Day - What to Do (Date)
1 - Start Cycle (Dec 3)
5-9 - Start Femara (2 pills a day every evening) (Dec 7-11)
12 - Be home between 8a-3p to sign for Ovidrel (Dec 14)
14 - Ultrasound (bring Ovidrel in case) (Dec 16)

The questions I had for them were what is Femara and Ovidrel and how would we know when the actual IUI will be performed as I need to schedule with the cryobank for pick-up plus I was going to help a friend on Dec 17th as she recovered from surgery the previous day.

Since my cycle is anywhere from 26 to 30 days now, the doctor suggested using a drug like Clomid to help ovulation become more precise since we have to do IUI to conceive and you really need to know when you are ovulating to be able to time the IUI. Well, Femara is basically the same as Clomid except better. From everything we read online, it doesn't have as many side effects as Clomid and it doesn't stay in the system as long as Clomid so it doesn't hinder conception. The next drug they mentioned was Ovidrel. The nurse had to call me back on that one but thank goodness again for the internet because by the time she called me back I had all my questions answered. In order to be able to time ovulation accurately to be able to know when to do the IUI procedure, they use Femara but the egg has to be released precisely also. That's where Ovidrel comes in. It's a shot that helps release the mature egg from the ovary.

So here's how it goes down. At the ultrasound, Dr. K will check to see if the egg is mature and ready to be released. If it is mature and ready that day, he will give me the shot there at the office. The IUI could be performed as early as the next day. If the egg is not mature and ready at the ultrasound, Dr. K will tell me when to inject the shot myself at home and then the IUI will be performed. Yes, this means I will have to give myself a shot or Roger has volunteered to give it to me. The online pharmacy that is mailing the Ovidrel shot to us has videos to learn how to inject the shot. We watched it and it seems easy. Then we got nosey and watched a few other videos for other fertility medications and almost scared ourselves.

I didn't know I had signed up for all of this, but it's what we have to do to get pregnant while Roger is on the clinical trial. Fun, fun! ~ Holly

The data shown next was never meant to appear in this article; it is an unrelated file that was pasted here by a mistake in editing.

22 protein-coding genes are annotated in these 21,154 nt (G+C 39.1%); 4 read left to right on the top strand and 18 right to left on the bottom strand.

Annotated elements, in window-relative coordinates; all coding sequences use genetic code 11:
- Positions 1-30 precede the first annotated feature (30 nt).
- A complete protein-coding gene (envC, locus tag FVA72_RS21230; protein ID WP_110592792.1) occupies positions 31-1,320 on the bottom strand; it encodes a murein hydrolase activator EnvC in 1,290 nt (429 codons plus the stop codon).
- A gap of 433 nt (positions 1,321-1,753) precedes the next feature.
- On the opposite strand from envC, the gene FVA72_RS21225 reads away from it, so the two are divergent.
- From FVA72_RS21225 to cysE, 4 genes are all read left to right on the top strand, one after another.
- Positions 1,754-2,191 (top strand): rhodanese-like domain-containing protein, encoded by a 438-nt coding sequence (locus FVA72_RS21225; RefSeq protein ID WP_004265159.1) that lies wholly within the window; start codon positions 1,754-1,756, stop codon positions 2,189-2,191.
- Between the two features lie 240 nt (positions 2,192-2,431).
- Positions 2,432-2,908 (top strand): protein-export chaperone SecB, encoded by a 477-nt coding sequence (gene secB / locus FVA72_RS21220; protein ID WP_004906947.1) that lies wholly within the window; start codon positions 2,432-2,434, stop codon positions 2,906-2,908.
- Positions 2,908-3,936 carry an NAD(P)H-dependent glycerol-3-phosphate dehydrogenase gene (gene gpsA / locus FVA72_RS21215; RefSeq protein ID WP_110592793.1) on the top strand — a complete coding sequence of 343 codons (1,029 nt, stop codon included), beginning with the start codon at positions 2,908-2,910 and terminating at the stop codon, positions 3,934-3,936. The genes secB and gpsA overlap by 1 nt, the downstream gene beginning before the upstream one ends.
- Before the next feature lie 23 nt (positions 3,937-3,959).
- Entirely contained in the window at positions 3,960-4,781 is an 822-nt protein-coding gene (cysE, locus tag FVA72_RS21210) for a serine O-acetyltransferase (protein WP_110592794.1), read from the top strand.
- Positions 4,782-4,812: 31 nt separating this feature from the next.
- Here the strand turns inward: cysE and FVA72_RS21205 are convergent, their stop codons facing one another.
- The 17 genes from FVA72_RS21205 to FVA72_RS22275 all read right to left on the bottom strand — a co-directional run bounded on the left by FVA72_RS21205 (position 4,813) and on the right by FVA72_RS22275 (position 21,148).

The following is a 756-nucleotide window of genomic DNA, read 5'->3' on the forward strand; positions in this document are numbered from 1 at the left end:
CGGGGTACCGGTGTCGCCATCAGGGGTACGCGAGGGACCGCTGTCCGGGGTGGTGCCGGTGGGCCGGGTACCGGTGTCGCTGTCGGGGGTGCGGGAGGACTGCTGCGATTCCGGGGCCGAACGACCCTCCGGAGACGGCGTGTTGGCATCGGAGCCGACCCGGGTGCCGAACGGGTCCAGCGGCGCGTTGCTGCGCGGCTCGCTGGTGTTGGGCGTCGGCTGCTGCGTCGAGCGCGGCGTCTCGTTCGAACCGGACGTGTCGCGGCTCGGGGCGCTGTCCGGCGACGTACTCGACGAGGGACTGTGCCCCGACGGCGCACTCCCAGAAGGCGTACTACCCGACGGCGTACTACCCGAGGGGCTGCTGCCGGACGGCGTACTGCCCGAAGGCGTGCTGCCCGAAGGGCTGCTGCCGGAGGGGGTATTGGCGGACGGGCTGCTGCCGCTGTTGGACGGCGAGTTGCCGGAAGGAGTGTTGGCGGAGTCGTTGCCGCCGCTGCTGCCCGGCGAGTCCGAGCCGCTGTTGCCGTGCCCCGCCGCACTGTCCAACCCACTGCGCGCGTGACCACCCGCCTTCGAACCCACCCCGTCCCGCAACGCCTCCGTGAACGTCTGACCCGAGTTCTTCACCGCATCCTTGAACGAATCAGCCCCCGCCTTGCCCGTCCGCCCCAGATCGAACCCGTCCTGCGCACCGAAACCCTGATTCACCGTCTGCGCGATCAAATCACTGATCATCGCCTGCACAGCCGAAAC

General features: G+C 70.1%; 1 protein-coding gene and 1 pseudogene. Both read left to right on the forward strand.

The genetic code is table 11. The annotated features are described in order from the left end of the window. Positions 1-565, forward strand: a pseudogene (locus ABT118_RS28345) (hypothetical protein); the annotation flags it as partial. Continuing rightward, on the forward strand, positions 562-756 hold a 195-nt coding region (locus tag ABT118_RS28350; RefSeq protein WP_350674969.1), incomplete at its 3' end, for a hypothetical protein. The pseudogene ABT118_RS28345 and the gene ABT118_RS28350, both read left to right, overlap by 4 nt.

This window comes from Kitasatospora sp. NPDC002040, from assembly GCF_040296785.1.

Nov 22, 2010

Step Two Down, On To Step Three

Well, the HSG procedure is complete. It was not pleasant at all. I was actually shocked at how much it hurt. But as soon as it was over the pain ended. They let Roger stay in the whole time. Dr. K said it's the first time in ten years he has let a husband stay in because he usually doesn't like them to see how much pain their wife is in. But Roger told him I have always been there for all his stuff and he wanted to be here with me. Dr. K told us during the procedure that everything looked good to him. The left fallopian tube was completely open and the right was not as open as the left but it should not hinder conception. So we're on to the next step which is the first day of my next cycle I have to call their office to inform them and they will set up a flow chart then make an appointment for me to come in and get the Clomid instructions and get ready to do the IUI. We will also be working with the cryobank to transport the frozen samples to Dr. K's office on the days of the IUI procedure. All this could happen as early as the end of next week but of course we won't know until it happens as my cycle is still not predictable. But of course we'll update the blog when we know something more definite.

Roger's blood work last week showed his white blood count went back up so he can continue on the clinical trial. We know him working 70+ hours a week for 19 days straight was not good for him. He is working towards getting more rest, eating healthier and taking better care of himself and we'll post about that in a few weeks. But the extreme overtime ended and he was able to get rest and is back to normal. We go to MD Anderson in Houston on Monday and Tuesday next week for his next MRI, echo-cardiogram and labs. We are excited about this next MRI as the last one two months ago showed no new growth. We are eager to hear what this one shows.

So please pray for what both of us are going through all at the same time. We hope and pray for everyone to have an amazing Thanksgiving. Of course, I'm hoping Texas A&M beats the hell out of the University of Texas. But Roger is hoping for the opposite. A house divided, only for four or so hours on Thanksgiving day during the football game. ~ Holly

Nov 10, 2010

Step Two

Step one for us getting pregnant while Roger is on the clinical trial drugs happened last Thursday. It was giving blood for a whole mess of tests. See the blog post Here We Go for more details on the blood tests. I even forgot one of the tests, Vitamin D, in that long list of blood tests. But I will be getting the results of the blood work tomorrow before my appointment.

The next step is an HSG procedure which will take place tomorrow, Thursday, November 11th, at 1:30 pm. Roger is going to go with me which I appreciate. I have been doing some research on the HSG procedure by reading websites and forums and watching YouTube videos. Most of these people make it sound super awful and painful, but again, I think there are some over exaggerators and drama queens out there. Just like with the mammogram, people kept telling me how much it hurt and how painful it was and it wasn't painful at all to me. I don't have any issues with annual exams either. So I'm hoping for the same with the HSG procedure.